CLEVELAND (CNS) — With a parcel of unused land, a small-town Illinois parish has started a community garden to feed the hungry and follow the call to care for the earth in response to one of Pope Francis’ encyclicals.
Known as Jordan River Farm, the project at Sacred Heart Mission in rural Kankakee County is part of the Diocese of Joliet’s Laudato Si’ Ministries program, Kayla Jacobs, ministry director, explained during a prerecorded Catholic Social Ministries Gathering workshop.
The small farm, run by volunteers is helping feed residents of nearby Hopkins Park, population 600, about 75 miles south of Chicago. Jacobs said the project is an example of how local parishes can help implement the pope’s ideas found in “Laudato Si’, on Care for Our Common Home.”
“The reason we felt we needed to address food insecurity is that we as a church are in a strong position to provide food for people who are hungry because we have so much land,” Jacobs said.
She said such gardens can be grown on vast areas of lawn that many parishes have. Not only does such a project provide much-needed food, it helps reduce carbon emissions because there is no longer a need to mow grass, she added.
The diocese’s Laudato Si’ Ministries has reached out to several parishes to encourage the development of “green teams” of volunteers who are working on environmental concerns. Jacobs’ office also coordinates legislative and policy advocacy on environmental issues at the Illinois Capitol and in local communities.
During a live discussion Feb. 7 as a follow-up to the workshop, Jacobs told participants that the goal of achieving climate justice drives the effort.
“Pope Francis wrote to encourage us to hear the cry of the earth and the cry of the poor. It’s very fundamental to addressing the needs of people,” she said.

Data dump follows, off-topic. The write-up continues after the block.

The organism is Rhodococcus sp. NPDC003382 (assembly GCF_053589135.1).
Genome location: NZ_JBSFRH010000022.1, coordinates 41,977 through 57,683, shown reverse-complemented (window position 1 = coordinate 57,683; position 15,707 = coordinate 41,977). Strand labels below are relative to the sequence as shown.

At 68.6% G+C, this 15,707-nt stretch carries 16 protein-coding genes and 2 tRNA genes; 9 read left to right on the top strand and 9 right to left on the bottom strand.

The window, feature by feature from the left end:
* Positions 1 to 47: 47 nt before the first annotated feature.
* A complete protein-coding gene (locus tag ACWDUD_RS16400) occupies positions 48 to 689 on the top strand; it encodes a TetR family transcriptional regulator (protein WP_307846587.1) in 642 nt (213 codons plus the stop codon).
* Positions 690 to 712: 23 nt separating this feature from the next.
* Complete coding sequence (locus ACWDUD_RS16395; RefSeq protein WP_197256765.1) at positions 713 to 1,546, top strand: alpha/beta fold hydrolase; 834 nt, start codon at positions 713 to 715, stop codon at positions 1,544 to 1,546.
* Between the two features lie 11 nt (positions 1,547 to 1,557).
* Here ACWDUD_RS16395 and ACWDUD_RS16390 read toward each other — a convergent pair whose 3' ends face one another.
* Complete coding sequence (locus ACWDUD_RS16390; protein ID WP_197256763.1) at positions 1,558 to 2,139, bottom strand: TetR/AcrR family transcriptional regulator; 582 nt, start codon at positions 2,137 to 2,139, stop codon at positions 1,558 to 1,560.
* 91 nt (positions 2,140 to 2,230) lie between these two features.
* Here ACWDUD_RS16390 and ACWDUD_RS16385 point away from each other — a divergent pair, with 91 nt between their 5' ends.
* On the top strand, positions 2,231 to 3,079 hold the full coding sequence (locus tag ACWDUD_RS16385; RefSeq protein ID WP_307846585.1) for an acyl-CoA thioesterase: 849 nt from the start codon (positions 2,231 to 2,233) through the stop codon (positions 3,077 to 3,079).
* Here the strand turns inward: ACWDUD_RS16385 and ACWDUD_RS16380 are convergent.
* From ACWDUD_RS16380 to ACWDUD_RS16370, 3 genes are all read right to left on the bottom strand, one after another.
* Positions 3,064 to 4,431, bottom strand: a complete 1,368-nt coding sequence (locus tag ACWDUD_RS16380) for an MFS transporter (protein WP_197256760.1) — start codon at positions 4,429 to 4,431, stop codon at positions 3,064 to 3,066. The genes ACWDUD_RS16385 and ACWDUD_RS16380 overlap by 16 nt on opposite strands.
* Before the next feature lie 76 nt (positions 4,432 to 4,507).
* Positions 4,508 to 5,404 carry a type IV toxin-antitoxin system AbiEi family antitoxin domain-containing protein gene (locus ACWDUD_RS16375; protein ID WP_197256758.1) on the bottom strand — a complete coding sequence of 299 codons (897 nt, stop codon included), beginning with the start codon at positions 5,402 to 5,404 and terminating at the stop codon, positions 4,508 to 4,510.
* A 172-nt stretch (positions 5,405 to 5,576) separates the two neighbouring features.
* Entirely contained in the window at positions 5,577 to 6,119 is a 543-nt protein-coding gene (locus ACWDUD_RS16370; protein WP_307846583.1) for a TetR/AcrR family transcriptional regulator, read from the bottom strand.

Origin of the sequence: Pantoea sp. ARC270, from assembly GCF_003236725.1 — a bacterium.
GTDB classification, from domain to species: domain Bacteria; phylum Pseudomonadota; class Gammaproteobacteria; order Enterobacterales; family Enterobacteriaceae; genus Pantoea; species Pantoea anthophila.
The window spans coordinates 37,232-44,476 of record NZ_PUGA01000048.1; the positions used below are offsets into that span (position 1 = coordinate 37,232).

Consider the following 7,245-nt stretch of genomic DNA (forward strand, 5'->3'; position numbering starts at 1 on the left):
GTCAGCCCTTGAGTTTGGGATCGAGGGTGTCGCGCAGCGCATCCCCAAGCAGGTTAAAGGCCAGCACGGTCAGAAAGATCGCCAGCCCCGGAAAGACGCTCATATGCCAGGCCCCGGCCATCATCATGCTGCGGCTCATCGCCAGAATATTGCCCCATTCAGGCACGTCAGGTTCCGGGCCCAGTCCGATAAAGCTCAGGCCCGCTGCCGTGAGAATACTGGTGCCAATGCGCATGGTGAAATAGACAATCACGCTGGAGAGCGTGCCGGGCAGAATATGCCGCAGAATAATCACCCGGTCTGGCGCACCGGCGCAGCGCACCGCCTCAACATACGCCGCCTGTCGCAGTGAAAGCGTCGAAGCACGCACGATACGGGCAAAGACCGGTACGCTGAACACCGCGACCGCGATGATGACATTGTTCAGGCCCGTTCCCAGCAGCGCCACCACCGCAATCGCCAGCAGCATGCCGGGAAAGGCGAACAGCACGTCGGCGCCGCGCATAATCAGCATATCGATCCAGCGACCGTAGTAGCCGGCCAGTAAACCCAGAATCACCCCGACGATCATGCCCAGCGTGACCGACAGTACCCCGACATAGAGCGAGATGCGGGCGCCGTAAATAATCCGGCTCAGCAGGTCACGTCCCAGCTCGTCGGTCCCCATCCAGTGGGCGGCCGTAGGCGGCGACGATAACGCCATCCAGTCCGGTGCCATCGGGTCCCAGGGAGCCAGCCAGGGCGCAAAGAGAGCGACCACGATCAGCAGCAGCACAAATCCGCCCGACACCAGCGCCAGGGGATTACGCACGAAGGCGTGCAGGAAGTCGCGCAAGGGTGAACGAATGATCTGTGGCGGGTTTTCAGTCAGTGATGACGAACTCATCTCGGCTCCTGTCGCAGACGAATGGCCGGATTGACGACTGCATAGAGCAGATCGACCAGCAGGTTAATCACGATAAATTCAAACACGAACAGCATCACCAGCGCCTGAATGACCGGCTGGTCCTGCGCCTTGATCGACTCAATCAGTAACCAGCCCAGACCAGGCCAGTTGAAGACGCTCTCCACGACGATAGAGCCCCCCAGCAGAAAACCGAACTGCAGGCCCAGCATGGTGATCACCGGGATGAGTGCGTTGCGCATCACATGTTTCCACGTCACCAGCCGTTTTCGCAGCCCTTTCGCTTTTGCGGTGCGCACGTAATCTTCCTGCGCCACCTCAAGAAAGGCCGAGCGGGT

The workshop also included a presentation by Augustinian Father Arthur Pucaro, assistant vice president in Villanova University’s Office of Mission and Ministry, in which he reviewed the steps being taken on campus for a more sustainable community.
The effort includes action to reduce fossil fuel consumption and carbon emissions and to change lifestyles through reduced plastic usage, implementing a living wage for all workers and even changing food consumption habits by focusing on locally produced food.
In the long term, he said, the goal is to help people take personal action in a bottom-up approach to following the pope’s call to respect the planet. He said the work “is part of our being Christian.”
“We strive to build up community,” Father Pucaro explained. “We have restless hearts. We’re not satisfied with what we’re doing. We’re trying to build a better world for everybody. We’re not talking about what’s being done on campus. We’re talking about a campus for a better world for all.”
The university-wide program regularly seeks ideas from students, parents, faculty, staff and alumni with the goal that people will better understand Catholic social teaching on care for creation.
“God is asking us to share all God’s good gifts with everybody,” he said.
In line with the pope’s call, the Catholic Climate Covenant is coordinating the U.S. effort related to the Vatican’s Laudato Si’ Action Platform, a seven-year undertaking to inspire care for creation among Catholic entities worldwide.
Jose Aguto, covenant associate director, said the platform formally will be introduced May 24. It will encourage pro-active measures to implement the “Laudato Si'” encyclical appropriate to local circumstances, he explained.
Hand-in-hand with the effort is the covenant’s work to mobilize youth and young adults. Anna Robertson, director of the mobilization campaign for the covenant, said her work is designed to inspire young people to take on an even larger role on behalf of environmental protection.
“This particular moment demands our adaptation. It demands our creativity,” she said. “Young people are already leading the way. They are already showing the way forward.”
This year’s virtual gathering of U.S. Catholic social ministry leaders organized by the U.S. Conference of Catholic Bishops’ Department of Justice, Peace and Human Development was co-sponsored by 10 USCCB departments and 18 national Catholic organizations.